• Rear derailleur shifting is better with single chainring.
  • I’m sure there is some marginal aero saving.
  • It looks good.

Downside

I should really change after a race back to double chainring, but I have kept it on to minimise maintenance time. But also when something is working, I’m reluctant to keep changing as this increases risk of problems. I’d rather keep training with same the set up as racing. It’s always slightly risky to make changes to the bike night before (or 20 mins before)

Because I’m stuck with single chainring it has changed by training routes as you soon become over-geared on any climb over 5% – especially annoying when you’re on a recovery ride. On the positive side, I’ve been riding roads I’ve never been on before as I look out for the flatest routes. It feels a little strange as a hill climbing specialist to become fearful of any climb over 5%, but that’s what it is like. On the other hand, flat courses make for higher average speeds!

The other downside is that I’m not keen on being in 56*25 (the lowest gear) because Shimano Di2 rear derailleur looks quite stretched. This is a downside to current Dura Ace, they are not designed for using big rear cassettes (hence on very tough stages, pro riders often switch to Ultegra to get a bigger cassette sprocket)

This is something, I would imagine Shimano / Campag may want to look at as single chainrings become more popular

Narrow wide Chainrings

I used a Race Face narrow wide chainring on 2014 hill climb bike. It is called narrow wide because the teeth have alternating profiles to offer better chain security.

narrow-wide-race-face-single-single

  • I never had any problems with chain slip and chain tension was good.
  • However, my testing was relatively limited to road riding in September and October 2014, I also kept a pretty short chain.
  • Looking at reviews, it scores highly, though some have said they need some kind of additional chain catcher (gear clutch, chain guard). It may depend on the type of riding you do.

 

Conclusion

Is it worth it? Yes, so far, it is worth it for both hill climb bike and time trial bike. Even though there are some downsides in terms of convenience. I also still have nagging concern about chain slip from single chainring set up.

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9 Responses to Converting to a single chainring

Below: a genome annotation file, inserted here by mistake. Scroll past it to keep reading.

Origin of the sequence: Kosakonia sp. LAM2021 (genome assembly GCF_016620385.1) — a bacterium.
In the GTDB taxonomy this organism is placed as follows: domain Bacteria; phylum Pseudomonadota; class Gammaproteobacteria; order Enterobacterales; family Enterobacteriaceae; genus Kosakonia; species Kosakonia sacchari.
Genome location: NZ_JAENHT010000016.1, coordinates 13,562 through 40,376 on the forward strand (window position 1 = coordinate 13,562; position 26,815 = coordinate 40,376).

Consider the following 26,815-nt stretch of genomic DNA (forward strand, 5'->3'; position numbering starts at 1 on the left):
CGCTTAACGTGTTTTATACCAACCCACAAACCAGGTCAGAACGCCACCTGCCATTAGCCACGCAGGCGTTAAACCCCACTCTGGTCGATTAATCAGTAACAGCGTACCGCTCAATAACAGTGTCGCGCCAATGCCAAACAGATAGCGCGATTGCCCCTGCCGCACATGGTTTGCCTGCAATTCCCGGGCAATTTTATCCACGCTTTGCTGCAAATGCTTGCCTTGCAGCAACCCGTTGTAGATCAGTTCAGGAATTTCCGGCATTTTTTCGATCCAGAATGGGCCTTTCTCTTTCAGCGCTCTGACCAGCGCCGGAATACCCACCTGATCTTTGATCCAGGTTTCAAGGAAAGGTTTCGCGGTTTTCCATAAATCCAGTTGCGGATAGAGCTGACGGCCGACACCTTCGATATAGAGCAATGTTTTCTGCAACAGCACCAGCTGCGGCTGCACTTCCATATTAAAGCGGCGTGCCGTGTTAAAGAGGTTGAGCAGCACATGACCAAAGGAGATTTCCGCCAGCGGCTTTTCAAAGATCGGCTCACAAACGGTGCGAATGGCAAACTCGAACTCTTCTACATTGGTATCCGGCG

1. Dave Elliott June 13, 2016 at 12:24 pm #

    Hi Tejvan!

    Another great read thanks…

    I also have a Trek SC 9.9 (2012) and ive been having a real nightmare trying to get either a Qring 56T or KCNC 58T Chainring to fit with a Sram Red front Mech using a Double setup. a Q55 is the absolute limit other wise it catches on the top of the mech.

    I have thought about going to a single ring setup but felt quite nervous about the chain bouncing off at 30 mph!

    Ive just taken a look at the K-Edge catcher for the Road setup and also the cyclocross type that you are using on your hill climb bike. Have you tested the cyclocross type on your SC?

    These are what im looking at:

    https://www.westbrookcycles.co.uk/k-edge-cyclocross-clamp-on-chain-catcher-single-xl-braze-on-p299810

    https://www.westbrookcycles.co.uk/k-edge-pro-road-braze-on-double-chain-catcher-p253840

    Thanks in advance

    Dave

    • tejvan June 14, 2016 at 6:58 am #

      I used K-Edge Cyclocross Clamp-On Chain Catcher – Single XL Braze-On for my hill climb bike, but I’m not sure if it is enough with no outer catch.

  2. JayDee July 14, 2016 at 9:27 pm #

    Why are these chain catchers now supposed to be a necessity? I´m sure millions of miles must have been ridden without them since the advent of derailleurs in the 1950s. I don´t remember it ever being a problem, except, as mentioned, when changing between front gears. On a single…why?

  3. Lewis December 14, 2016 at 7:49 pm #

    Hi. Did you notice much difference switching from a round ring to the ARC ring? Im looking at fitting this to my TT bike but have a round ring on the road bike and switch between the 2 bikes are fair amount. Thanks

    • tejvan December 15, 2016 at 8:26 am #

      I didn’t notice much difference. I only used it once (in a 12 hour TT)

  4. Tim678 December 19, 2016 at 8:19 pm #

    Hello. Did you have any issues when using the fibre lyte single chain ring with no front mech? I assume the chain held ok? Thanks in advance

    • tejvan December 20, 2016 at 10:45 am #

      OK, so far.

  5. Magnus Bak Klaris February 8, 2017 at 3:17 pm #

    Hello,

    I want to try the fiber lyte chainring.
    What width have you been using for timetrail? 3/32?

    • tejvan February 8, 2017 at 5:22 pm #

      sorry not sure.